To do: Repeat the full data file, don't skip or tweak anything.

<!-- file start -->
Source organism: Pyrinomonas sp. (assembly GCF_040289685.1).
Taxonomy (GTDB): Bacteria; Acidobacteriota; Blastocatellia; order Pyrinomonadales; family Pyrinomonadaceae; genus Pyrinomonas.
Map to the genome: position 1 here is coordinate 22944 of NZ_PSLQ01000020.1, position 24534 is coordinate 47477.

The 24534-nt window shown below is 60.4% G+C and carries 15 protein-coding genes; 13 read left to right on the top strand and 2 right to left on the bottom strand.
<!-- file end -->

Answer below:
Source organism: Pyrinomonas sp. (assembly GCF_040289685.1).
Taxonomy (GTDB): Bacteria; Acidobacteriota; Blastocatellia; order Pyrinomonadales; family Pyrinomonadaceae; genus Pyrinomonas.
Map to the genome: position 1 here is coordinate 22944 of NZ_PSLQ01000020.1, position 24534 is coordinate 47477.

The 24534-nt window shown below is 60.4% G+C and carries 15 protein-coding genes; 13 read left to right on the top strand and 2 right to left on the bottom strand.